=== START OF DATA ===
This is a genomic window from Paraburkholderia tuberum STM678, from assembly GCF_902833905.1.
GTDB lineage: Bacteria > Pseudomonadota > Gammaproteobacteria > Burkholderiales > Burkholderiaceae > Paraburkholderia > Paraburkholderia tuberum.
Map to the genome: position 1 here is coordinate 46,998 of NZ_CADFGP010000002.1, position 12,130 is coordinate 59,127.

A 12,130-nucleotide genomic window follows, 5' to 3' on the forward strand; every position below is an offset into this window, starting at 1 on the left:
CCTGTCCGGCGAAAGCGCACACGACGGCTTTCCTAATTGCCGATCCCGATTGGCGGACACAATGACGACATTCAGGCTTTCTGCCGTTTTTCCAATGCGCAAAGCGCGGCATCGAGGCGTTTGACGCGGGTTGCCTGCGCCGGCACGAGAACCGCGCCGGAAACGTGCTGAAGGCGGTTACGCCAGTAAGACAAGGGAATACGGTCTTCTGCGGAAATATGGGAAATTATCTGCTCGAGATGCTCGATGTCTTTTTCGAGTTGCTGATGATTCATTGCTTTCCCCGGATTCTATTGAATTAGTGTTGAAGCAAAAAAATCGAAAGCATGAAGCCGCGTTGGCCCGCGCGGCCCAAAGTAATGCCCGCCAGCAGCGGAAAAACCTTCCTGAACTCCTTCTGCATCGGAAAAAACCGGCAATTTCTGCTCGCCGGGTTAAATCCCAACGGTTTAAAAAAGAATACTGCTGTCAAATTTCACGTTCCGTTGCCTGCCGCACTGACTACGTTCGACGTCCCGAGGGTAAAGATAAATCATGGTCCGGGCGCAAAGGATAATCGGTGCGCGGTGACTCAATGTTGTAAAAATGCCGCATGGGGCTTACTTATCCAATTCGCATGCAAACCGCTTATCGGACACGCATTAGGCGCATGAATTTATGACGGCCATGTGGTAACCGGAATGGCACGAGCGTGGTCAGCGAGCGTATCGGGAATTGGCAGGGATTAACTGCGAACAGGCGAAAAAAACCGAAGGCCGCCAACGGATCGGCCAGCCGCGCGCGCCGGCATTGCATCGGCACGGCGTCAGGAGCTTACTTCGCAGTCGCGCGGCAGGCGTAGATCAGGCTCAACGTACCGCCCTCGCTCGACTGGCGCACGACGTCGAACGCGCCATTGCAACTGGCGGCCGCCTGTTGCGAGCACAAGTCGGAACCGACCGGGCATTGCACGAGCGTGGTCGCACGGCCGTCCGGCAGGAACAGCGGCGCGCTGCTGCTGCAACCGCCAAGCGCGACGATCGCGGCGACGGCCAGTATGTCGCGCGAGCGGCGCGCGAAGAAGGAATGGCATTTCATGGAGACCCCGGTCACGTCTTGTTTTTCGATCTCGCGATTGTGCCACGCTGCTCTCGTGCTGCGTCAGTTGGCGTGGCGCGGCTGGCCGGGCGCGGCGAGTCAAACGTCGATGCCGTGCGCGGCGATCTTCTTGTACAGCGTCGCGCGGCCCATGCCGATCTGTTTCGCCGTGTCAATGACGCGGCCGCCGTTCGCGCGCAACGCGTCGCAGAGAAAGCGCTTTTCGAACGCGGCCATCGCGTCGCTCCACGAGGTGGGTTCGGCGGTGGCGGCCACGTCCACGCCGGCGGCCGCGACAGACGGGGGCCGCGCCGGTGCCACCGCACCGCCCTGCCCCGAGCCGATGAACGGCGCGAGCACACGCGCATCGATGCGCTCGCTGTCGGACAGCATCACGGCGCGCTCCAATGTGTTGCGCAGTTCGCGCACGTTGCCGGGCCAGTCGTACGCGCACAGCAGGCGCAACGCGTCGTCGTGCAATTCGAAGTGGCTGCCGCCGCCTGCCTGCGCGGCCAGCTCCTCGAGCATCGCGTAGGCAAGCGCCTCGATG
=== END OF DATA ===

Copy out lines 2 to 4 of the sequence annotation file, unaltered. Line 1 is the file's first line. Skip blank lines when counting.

GTDB lineage: Bacteria > Pseudomonadota > Gammaproteobacteria > Burkholderiales > Burkholderiaceae > Paraburkholderia > Paraburkholderia tuberum.
Map to the genome: position 1 here is coordinate 46,998 of NZ_CADFGP010000002.1, position 12,130 is coordinate 59,127.

A 12,130-nucleotide genomic window follows, 5' to 3' on the forward strand; every position below is an offset into this window, starting at 1 on the left: